UNIVERSITY OF PENNSYLVANIA - AFRICAN STUDIES CENTER
U N I T E D N A T I O N S
Department of Humanitarian Affairs
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for the Great Lakes
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[The weekly roundup is based on IRIN daily updates and other relevant information from UN agencies, NGOs, governments, donors and the media. IRIN issues these reports for the benefit of the humanitarian community, but accepts no responsibility as to the accuracy of the original sources.]
IRIN Weekly Roundup 24-97 of Main Events in the Great Lakes region, covering the period 26 Sept-2 Oct 1997
DEMOCRATIC REPUBLIC OF CONGO: UN investigative team leaves
After a month of frustration from the Kinshasa authorities, UN Secretary-General Kofi Annan announced in New York on Wednesday he was recalling his stalled human rights investigative team for "consultations pending final clarification of the policy of the Democratic Republic of the Congo". Shortly before Annan's announcement, AFP quoted DRC President Laurent-Desire Kabila as denying press reports he had requested the UN to pull out the mission, sent to investigate alleged gross violations of human rights. Meanwhile, UN Human Rights High Commissioner Mary Robinson said the UN team's terms of reference had been fully agreed to by the DRC government. According to news agencies, a US envoy could soon be despatched to the DRC and other Great Lakes capitals to pressure Kinshasa into allowing the UN inquiry to do its work.
Kabila plans intervention in Congo-Brazzaville
Following three consecutive days of artillery and mortar strikes on Kinshasa from Congo-Brazzaville, Kabila on Wednesday announced plans to send troops into Brazzaville to search for the guns and create a security corridor. He however said, what he described as an "observation detachment", would only be deployed after talks with Brazzaville rebel leader Denis Sassou Nguesso. During Wednesday, DRC gunners fired rockets at Brazzaville in retaliation for artillery salvoes from across the river that had killed at least 21 people in the DRC capital. Congo-Brazzaville Premier Bernard Kolelas, in Kinshasa to express "heartfelt" sympathy for the deaths, said there was "convincing proof" that former Zairean special presidential division (DSP) soldiers fighting alongside Sassou Nguesso were responsible for the shelling. Sources in Brazzaville quoted by AFP, however, claimed that at least one 122 mm cannon fired on Kinshasa from positions held by forces loyal to President Pascal Lissouba. A Sassou Nguesso spokesman told Radio France Internationale that Lissouba was trying to bring Kabila "into the Brazzaville conflict."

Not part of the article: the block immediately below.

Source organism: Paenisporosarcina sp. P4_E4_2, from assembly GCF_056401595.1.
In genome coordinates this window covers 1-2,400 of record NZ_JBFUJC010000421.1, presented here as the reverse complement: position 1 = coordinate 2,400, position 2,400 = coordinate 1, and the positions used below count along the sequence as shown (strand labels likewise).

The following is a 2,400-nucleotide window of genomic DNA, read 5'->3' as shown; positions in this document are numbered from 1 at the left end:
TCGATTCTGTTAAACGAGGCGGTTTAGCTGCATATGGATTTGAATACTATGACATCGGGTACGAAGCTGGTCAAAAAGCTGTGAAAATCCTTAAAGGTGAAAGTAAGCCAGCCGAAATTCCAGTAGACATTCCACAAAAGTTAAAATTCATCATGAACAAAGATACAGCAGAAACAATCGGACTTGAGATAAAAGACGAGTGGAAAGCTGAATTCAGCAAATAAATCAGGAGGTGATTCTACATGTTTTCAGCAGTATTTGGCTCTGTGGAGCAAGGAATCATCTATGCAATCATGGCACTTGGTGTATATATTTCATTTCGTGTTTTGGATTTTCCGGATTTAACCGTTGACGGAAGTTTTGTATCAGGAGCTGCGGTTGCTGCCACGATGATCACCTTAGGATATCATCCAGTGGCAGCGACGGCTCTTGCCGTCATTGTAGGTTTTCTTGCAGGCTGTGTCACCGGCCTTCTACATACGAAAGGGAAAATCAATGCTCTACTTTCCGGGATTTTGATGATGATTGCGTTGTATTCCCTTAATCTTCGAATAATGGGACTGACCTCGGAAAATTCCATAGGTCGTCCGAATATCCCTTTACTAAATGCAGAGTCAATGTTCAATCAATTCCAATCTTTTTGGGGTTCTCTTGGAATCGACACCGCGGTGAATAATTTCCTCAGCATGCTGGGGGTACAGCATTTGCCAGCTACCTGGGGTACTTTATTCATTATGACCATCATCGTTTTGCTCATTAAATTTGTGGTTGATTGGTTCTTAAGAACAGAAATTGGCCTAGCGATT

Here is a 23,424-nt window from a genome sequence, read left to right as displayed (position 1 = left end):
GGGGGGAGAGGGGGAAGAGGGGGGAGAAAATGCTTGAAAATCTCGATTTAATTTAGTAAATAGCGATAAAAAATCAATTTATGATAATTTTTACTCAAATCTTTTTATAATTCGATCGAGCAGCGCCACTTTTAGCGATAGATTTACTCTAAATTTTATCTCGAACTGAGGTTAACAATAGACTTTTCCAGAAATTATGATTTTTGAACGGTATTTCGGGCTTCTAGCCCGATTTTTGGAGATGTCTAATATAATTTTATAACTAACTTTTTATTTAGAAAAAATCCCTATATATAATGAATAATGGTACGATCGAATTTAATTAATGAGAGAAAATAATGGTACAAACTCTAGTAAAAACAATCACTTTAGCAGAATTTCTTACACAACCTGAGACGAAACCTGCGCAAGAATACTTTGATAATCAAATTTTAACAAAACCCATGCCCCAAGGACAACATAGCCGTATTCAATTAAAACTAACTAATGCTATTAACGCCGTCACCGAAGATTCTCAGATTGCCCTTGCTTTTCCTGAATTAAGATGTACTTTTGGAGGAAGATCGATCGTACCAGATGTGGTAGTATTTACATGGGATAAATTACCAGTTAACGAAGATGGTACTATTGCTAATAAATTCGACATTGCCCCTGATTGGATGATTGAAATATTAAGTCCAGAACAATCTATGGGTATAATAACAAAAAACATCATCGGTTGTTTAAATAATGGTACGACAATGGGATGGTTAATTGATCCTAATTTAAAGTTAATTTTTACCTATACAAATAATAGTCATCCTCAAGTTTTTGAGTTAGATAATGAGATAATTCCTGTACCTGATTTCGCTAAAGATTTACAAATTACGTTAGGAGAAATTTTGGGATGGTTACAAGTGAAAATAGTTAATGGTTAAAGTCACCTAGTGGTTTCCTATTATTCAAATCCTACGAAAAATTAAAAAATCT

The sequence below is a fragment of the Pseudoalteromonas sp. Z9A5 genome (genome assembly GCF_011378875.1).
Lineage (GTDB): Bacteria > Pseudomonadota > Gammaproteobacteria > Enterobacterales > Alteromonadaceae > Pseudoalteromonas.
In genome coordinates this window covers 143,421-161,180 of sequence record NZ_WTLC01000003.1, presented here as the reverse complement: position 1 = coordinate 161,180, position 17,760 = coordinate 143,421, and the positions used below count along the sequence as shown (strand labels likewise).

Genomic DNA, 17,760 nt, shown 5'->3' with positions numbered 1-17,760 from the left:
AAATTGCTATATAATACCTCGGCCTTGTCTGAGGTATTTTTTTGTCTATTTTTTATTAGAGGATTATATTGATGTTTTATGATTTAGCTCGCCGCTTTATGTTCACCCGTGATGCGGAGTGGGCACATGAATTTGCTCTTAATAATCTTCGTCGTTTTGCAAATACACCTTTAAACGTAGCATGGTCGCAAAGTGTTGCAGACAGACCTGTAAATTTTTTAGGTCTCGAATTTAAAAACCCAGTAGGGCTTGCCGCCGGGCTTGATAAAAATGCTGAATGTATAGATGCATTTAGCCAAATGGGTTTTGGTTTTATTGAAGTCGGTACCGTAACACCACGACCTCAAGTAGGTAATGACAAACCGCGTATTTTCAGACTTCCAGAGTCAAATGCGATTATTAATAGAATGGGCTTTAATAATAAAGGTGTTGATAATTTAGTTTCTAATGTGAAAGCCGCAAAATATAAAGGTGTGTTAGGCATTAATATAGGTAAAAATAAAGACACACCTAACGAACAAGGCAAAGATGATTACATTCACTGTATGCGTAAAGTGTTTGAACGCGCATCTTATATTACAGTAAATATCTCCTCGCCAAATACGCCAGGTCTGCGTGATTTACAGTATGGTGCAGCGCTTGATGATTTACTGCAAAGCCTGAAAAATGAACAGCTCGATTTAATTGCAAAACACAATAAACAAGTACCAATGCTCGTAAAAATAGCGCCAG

Fierce fighting in Katana, displaced return to Masisi
Fierce fighting was reported in eastern DRC at Katana, 15 km north of Kuvamu where Bukavu airport is located. One humanitarian source told IRIN the South Kivu town had fallen to Mai-Mai rebels on Wednesday. Sources said the road north of Kuvamu was closed and the airport deserted.
In North Kivu, local populations who fled recent fighting between anti-Tutsi Mai-Mai and Rwandan and DRC troops have started returning to Masisi from Walikale, humanitarian sources reported. Aid workers who had travelled along the main Sake-Masisi road reported the area was quiet although tense. Some 90 percent of the local population are estimated to have fled the violence in Masisi since July. Basic public infrastructure no longer exists and many returnees are reportedly living in makeshift structures.